T2 Trainspotting (Trainspotting)

1996's Trainspotting was an instant hit and a true encapsulation of '90s indie cinema. The portrait of addiction and poverty in suburban Edinburgh, based on Irvine Welsh's same-named novel, centers on a group of heroin-addicted friends led by Mark Renton (Ewan McGregor in a breakout role) as they struggle with sobriety and everyday existence. It spoke to an entire generation of lost souls, and its unflinching portrayal of abuse was highlighted by a dark humor and an incredible soundtrack. In 1999, the British Film Institute named Trainspotting the tenth best British film of the century.

Two decades later, the original cast reunited with director Danny Boyle for T2 Trainspotting, which sees Renton return to his old neighborhood as his marriage falls apart, he suffers a heart attack, and the impending doom of middle age looms around the corner. This go-around, Renton and his pals find themselves caught up in a legal mess revolving around the operation of an illegal brothel. Although T2 performed well internationally, it had a quiet opening in America, bringing in less than $200,000 its first weekend. Still, the film did well with critics, who praised its "emotionally resonant" portrayal of a group of people struggling to move forward from their past mistakes. It may not be as innovative as its predecessor, but it still speaks to those who grew up with the original and may not yet have completely found their way.

2010: The Year We Make Contact (2001: A Space Odyssey)

In the realm of science fiction, there is perhaps no film more influential than Stanley Kubrick's 1968 masterpiece 2001: A Space Odyssey. Set largely aboard the Jupiter-bound space craft Discovery One, 2001 tells the story of a mysterious monolith, the group of astronauts sent to investigate it, and the onboard computer system that ultimately turns against them. The film was nominated for four Academy Awards, winning one for Best Special Visual Effects, and is today regarded as one of the most culturally significant films ever made. And it remains a topic of discussion for film fans and scholars alike.

Peter Hyams' 1984 followup 2010: The Year We Make Contact was never going to be able to reach the bar that 2001 had set, but it definitely tries. Nine years after the Discovery One incident, a joint US/Soviet mission is sent out to uncover the truth. 2010 further explores the presence and meaning of the monolith, although, like 2001, the audience is left with more questions than answers about its true purpose.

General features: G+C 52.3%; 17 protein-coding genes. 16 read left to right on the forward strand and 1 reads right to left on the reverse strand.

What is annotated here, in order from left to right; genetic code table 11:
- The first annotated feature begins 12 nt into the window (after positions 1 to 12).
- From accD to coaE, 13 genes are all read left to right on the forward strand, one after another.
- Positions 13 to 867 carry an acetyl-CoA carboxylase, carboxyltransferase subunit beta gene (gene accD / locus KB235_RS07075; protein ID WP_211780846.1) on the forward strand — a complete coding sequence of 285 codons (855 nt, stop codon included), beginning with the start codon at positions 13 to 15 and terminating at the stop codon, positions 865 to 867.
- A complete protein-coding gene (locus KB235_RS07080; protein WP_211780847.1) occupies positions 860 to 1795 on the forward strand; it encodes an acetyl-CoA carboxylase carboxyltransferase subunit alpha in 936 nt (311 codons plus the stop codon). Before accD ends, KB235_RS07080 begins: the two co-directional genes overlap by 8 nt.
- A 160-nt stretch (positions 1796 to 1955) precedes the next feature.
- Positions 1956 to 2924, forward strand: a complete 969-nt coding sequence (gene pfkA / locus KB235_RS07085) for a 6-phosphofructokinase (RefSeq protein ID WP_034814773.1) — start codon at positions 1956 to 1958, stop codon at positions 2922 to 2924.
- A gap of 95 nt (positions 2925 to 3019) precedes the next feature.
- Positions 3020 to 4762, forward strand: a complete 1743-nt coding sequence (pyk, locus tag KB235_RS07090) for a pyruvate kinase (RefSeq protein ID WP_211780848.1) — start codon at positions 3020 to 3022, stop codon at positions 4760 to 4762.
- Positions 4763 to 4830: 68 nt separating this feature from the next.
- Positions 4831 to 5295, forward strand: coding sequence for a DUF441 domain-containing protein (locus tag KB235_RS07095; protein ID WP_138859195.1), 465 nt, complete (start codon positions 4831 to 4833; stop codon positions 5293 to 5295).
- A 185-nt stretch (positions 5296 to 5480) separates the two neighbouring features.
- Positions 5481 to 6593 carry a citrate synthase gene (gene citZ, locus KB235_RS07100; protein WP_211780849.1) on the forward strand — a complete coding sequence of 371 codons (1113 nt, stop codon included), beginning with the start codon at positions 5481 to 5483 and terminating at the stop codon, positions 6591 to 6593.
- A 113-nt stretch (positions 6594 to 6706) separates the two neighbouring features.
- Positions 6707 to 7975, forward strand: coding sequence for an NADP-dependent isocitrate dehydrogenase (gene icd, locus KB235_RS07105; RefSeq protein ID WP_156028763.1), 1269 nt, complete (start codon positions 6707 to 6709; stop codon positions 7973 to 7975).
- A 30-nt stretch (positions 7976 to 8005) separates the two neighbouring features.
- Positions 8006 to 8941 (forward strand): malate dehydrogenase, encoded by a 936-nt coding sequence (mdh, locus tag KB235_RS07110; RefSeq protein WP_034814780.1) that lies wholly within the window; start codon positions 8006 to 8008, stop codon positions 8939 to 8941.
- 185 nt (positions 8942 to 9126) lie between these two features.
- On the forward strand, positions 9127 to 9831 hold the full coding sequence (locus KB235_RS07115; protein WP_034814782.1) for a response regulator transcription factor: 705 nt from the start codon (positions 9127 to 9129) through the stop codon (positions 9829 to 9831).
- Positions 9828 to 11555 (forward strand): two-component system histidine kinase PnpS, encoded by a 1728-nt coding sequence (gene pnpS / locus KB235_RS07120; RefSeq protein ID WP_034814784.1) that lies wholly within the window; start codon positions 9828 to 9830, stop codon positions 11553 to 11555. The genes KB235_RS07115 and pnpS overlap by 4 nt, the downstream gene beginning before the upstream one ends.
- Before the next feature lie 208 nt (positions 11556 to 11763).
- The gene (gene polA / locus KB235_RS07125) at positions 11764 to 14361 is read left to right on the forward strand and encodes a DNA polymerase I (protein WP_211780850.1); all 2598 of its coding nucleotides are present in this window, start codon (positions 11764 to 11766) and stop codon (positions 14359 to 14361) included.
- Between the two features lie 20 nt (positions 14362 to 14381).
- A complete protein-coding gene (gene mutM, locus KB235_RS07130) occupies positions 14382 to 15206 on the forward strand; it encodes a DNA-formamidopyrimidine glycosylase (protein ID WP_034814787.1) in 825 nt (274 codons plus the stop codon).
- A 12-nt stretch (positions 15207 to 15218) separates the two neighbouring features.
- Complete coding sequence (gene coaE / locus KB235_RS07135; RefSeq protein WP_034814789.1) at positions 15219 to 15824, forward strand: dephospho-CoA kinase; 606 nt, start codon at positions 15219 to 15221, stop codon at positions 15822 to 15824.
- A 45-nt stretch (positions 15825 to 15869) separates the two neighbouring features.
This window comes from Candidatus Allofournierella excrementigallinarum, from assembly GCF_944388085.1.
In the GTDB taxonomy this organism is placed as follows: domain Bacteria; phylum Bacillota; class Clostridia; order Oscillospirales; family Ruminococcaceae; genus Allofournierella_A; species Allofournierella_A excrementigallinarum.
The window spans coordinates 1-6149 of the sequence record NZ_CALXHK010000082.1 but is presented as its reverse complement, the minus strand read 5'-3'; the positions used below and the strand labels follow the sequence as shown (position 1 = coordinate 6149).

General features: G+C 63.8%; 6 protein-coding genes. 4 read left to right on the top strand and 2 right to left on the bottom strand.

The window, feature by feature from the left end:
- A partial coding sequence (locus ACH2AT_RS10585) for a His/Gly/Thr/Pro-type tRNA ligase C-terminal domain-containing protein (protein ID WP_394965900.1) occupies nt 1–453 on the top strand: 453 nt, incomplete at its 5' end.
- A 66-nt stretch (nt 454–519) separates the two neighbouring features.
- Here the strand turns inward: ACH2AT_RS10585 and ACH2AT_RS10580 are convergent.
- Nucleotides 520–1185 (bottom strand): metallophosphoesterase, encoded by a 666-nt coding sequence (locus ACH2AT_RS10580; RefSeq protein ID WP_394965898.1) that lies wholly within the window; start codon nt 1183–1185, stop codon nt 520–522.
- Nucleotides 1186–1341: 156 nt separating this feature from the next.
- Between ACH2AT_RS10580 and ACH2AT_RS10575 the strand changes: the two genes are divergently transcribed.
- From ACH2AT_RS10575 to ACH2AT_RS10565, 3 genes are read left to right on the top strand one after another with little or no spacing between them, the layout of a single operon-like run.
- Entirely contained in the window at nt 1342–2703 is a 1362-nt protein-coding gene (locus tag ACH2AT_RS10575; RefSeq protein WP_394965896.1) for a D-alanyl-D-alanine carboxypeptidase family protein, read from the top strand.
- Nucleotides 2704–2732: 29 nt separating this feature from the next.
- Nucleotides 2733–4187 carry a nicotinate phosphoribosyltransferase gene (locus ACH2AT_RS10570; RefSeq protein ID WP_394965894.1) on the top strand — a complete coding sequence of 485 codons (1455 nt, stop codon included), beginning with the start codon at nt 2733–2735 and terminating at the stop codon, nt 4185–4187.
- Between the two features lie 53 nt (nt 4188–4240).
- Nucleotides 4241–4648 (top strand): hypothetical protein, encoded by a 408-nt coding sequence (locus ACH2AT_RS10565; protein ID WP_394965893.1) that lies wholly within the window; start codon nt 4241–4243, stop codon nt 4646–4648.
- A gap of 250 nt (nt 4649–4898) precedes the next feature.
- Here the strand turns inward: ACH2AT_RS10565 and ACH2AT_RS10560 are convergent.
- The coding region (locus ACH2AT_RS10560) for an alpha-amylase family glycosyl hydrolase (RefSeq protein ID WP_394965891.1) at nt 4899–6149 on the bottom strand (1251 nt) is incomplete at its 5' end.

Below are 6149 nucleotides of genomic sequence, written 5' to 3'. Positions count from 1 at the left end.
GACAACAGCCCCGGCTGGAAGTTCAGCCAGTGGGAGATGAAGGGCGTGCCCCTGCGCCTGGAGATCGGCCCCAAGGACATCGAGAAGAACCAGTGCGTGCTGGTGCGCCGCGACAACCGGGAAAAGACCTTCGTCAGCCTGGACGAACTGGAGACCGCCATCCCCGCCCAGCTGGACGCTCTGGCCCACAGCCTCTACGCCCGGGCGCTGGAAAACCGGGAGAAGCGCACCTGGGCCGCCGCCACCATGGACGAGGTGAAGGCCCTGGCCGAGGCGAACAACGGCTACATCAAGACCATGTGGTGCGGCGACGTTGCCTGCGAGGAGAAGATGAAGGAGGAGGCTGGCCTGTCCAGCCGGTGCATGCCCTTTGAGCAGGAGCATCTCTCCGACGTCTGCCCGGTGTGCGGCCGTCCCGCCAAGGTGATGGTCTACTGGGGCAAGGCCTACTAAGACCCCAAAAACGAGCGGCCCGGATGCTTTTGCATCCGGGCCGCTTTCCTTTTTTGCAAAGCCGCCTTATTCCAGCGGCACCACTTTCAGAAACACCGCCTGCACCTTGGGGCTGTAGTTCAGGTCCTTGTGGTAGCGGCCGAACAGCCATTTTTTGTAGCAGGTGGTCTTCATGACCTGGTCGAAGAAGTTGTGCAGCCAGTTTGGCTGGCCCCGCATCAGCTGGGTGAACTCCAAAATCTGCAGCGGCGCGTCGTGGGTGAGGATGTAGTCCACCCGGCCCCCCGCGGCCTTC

2010 did fairly well at the box office, opening in second place with a $7 million haul. Critic response was overall favorable, but the biggest problem with 2010 isn't that it's not a good sci-fi movie — it really is. It's that it isn't a Stanley Kubrick sci-fi movie. Taken on its own merits, 2010 turns out to be one of the more enjoyable space-set films of the '80s.

Return of the Killer Tomatoes! (Attack of the Killer Tomatoes)

There's a benefit to following a film that's never been considered a classic or a masterpiece, one that hasn't set any box office or awards records. When expectations are low (or nonexistent), you can really do anything you want. 1978's Attack of the Killer Tomatoes was no critical darling — the film, about a country besieged by mutated carnivorous tomatoes and the team of specialists tasked with saving the day, has received mostly negative reviews over the years. In spite of this, Attack of the Killer Tomatoes is a bona fide cult classic that's launched an entire franchise of sequels, novels, video games, and kids' cartoons.

The approach to its first sequel, 1988's Return of the Killer Tomatoes!, was of the "throw everything at the wall and see what sticks" variety. A decade after the Great Tomato War, tomatoes have been outlawed. Everything seems to be going well until Professor Mortimer Gangreen (John Astin), the never-spoken-of true villain behind the first film's attack, figures out a way to reverse-engineer the music that brought about his initial defeat to his favor, transforming tomatoes into human beings. Our heroes in this installment are pizza boy Chad (Anthony Starke), tomato-turned-human Tara (Karen Mistal), Chad's best friend Matt (a baby-faced George Clooney), and a poorly mutated tomato named FT.